For all publishers out there, don’t for a moment think that social media will replace SEO or email marketing. Social media is nice to have and helps share your content, but it doesn’t generate revenue like the other online marketing solutions like SEO and email.

If you look at the time and money being spent within your organization, 40% should be dedicated to SEO, link building and related activities. This will help high-quality people who are looking for your content get directly to your site.

Another 40% should go towards email, with 10% for social media marketing and another 10% for everything else.

Never forget the importance of delegating time to the marketing efforts that make your organization money.

    Lars T.

    Although I agree with the overall point you are trying to make about social media and the dot com bubble, I think it´s important to point out that a USD in the year 2011 does not possess the same value as a USD did back in 1999.

    Also, I feel quite sceptical towards recipes in terms of “spend xx% on this and yy% on that”. Don´t forget that the optimal media/marketing mix is very different for different products/services.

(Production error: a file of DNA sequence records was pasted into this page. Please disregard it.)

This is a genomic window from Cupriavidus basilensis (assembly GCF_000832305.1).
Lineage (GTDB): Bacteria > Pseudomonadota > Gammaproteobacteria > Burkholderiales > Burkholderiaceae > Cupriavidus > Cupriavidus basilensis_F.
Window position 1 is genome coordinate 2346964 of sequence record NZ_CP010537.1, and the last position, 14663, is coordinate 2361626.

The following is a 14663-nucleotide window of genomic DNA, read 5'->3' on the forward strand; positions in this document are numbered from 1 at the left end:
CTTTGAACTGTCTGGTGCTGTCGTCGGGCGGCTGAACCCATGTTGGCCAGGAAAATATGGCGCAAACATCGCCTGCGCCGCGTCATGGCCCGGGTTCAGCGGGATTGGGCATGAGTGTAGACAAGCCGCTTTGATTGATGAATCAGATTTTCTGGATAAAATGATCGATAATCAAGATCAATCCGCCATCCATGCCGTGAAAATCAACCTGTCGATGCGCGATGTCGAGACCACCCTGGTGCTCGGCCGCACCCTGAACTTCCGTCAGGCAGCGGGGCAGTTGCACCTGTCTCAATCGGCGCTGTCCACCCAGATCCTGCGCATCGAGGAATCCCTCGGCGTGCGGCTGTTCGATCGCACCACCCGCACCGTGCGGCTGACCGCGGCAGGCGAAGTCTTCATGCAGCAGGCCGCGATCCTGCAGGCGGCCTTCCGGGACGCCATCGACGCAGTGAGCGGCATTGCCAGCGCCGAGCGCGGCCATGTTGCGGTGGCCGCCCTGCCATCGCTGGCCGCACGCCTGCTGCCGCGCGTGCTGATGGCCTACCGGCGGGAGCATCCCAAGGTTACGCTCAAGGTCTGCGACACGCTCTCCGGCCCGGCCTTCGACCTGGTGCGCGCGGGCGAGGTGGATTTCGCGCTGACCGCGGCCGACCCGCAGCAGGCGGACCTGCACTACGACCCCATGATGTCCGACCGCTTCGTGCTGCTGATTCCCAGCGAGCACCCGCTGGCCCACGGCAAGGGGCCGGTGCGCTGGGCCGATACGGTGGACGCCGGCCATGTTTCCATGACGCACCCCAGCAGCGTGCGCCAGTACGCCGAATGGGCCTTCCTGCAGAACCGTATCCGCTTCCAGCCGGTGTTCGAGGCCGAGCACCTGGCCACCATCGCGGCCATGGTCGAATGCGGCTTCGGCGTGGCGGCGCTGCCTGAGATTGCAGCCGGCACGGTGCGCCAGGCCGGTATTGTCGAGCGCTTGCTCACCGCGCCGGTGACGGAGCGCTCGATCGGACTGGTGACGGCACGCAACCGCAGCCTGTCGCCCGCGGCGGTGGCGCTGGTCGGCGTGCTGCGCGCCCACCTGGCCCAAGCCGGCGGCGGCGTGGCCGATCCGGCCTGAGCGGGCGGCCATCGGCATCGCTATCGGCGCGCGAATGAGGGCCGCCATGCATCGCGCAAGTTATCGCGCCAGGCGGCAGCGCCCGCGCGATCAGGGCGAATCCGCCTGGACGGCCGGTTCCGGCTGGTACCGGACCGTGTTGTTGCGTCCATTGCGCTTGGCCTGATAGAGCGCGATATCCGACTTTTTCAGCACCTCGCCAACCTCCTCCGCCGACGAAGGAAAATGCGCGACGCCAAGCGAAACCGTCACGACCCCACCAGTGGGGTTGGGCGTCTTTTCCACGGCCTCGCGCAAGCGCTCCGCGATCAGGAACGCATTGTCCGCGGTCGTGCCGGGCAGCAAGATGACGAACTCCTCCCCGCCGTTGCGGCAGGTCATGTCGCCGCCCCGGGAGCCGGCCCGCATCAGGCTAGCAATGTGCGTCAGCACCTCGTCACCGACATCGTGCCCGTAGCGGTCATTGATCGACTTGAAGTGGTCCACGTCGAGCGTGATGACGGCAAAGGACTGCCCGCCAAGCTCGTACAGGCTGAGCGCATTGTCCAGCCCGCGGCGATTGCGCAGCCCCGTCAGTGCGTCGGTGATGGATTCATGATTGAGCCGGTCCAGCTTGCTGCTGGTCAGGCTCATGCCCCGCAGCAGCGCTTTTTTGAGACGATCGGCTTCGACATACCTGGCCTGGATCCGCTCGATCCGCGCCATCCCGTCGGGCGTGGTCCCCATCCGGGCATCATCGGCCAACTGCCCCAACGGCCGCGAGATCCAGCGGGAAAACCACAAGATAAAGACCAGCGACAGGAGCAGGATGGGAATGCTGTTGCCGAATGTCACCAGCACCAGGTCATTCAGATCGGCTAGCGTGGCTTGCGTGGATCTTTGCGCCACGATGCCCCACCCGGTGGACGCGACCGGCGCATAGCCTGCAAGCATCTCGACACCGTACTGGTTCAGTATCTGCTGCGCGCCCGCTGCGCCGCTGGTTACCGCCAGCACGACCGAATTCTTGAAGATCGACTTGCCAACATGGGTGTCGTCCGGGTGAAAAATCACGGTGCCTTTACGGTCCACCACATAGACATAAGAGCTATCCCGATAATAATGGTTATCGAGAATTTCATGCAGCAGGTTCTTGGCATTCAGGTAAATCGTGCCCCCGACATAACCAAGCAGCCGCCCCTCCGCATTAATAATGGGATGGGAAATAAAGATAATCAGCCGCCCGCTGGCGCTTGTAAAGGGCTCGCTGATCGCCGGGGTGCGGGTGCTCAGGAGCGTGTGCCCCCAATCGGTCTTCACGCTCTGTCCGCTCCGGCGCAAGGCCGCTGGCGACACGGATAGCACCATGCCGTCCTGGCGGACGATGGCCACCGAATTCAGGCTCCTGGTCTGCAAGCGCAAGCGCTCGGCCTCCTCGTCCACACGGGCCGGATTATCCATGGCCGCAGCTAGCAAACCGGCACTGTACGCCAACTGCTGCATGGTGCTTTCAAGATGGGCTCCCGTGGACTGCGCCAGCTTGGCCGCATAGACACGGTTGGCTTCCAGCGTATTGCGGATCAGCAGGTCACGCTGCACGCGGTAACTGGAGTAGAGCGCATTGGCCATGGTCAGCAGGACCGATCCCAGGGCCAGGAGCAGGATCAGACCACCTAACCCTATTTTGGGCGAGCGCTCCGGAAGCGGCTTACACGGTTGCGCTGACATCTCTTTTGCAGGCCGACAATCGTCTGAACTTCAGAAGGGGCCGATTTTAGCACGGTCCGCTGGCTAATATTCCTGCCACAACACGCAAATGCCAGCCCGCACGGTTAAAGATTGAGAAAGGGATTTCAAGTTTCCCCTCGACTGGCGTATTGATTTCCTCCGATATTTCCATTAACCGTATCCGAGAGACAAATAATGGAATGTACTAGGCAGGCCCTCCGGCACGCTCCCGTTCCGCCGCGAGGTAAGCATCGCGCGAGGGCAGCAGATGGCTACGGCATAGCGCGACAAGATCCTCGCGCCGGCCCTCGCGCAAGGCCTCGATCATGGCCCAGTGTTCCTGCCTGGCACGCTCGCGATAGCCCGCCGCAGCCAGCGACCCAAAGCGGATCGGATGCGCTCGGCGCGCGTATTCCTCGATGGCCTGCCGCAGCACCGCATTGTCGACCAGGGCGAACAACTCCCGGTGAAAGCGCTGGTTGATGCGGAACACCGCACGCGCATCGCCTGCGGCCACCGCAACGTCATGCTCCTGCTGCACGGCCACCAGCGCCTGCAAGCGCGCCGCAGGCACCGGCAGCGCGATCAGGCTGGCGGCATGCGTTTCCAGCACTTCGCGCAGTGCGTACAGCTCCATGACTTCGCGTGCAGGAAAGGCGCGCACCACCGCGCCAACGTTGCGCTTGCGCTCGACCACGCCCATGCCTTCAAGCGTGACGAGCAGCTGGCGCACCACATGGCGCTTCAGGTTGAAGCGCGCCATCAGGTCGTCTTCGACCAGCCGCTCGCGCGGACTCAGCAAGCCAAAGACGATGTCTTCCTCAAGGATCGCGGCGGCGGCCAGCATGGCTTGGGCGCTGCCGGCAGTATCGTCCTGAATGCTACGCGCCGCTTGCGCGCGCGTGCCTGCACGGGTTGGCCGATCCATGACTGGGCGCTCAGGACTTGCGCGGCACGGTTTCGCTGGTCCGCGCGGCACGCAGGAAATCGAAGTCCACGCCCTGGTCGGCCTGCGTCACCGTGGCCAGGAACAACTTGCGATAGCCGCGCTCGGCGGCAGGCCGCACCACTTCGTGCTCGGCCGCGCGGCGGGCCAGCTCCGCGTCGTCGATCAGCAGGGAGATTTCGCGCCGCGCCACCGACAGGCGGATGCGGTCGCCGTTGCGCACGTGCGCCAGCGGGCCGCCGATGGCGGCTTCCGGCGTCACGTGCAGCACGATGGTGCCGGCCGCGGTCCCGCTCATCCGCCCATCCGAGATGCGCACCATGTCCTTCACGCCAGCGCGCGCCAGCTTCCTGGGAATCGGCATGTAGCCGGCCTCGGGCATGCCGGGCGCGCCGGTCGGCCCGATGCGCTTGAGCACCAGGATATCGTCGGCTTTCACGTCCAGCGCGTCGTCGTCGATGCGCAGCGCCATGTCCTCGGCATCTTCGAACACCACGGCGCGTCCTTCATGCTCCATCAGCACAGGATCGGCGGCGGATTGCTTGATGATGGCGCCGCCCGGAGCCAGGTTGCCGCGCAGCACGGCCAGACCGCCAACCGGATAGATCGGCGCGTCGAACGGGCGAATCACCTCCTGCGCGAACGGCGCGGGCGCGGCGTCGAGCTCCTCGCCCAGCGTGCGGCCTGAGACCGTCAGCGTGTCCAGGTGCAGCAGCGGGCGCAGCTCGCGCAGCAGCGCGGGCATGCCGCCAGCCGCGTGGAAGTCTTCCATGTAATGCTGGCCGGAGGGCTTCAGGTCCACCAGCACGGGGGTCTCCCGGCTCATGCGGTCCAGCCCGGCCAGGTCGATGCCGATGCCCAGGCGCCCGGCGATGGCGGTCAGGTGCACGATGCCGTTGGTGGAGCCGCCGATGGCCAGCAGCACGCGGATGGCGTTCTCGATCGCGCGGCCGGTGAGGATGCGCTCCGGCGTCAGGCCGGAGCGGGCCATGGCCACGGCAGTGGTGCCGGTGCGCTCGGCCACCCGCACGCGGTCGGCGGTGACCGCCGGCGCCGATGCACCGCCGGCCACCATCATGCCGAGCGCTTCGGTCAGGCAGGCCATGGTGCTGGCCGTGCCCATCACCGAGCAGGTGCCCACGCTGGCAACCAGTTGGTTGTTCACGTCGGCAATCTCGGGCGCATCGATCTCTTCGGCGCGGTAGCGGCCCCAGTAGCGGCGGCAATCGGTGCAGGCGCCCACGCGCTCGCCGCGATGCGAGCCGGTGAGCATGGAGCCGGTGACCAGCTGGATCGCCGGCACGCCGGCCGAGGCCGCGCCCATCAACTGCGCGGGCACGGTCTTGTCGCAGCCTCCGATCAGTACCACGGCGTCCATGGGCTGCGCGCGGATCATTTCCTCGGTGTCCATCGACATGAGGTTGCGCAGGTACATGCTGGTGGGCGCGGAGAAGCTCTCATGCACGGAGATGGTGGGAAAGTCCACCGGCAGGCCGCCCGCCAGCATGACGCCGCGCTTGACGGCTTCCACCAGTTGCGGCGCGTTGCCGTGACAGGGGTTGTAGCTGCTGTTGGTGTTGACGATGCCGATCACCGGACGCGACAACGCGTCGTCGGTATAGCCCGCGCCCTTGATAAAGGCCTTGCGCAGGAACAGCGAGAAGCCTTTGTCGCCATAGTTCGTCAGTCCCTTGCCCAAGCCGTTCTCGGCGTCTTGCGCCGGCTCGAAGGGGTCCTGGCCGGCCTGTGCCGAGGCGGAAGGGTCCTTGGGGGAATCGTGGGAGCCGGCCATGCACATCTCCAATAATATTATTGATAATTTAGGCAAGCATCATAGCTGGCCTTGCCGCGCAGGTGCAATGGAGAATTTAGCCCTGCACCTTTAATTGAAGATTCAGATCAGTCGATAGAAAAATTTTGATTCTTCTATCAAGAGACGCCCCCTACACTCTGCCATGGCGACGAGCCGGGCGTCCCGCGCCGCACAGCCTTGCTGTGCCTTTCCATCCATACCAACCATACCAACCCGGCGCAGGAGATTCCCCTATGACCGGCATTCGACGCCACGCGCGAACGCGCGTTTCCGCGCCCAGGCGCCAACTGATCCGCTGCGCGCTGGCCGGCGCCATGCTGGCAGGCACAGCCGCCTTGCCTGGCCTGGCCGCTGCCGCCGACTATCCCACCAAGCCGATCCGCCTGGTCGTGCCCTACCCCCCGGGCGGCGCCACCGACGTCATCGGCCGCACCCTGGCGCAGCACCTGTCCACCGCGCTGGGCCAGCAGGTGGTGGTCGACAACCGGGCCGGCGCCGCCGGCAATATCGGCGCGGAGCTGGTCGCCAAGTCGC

To me, “social media” can be thought of as “transparent customer service”. For a brand, it´s great to be out there where the consumers are and serve their needs for information about your brand in a transparent way. It promotes honest, good brands willing to provice the best information and relationship to their customers and prospects. It helps drive competition to do good stuff which indeed is great for everyone.

    So, do we have a bubble? Definitely, but it´s just one of quite many financial bubbles right now…


    A) Amazon is much more than an online bookstore, as they sell computers, electronics, toys, and an array of other products. Their recent surge in valuation is credited to their transition into cloud services, not because the newest kindle is $114.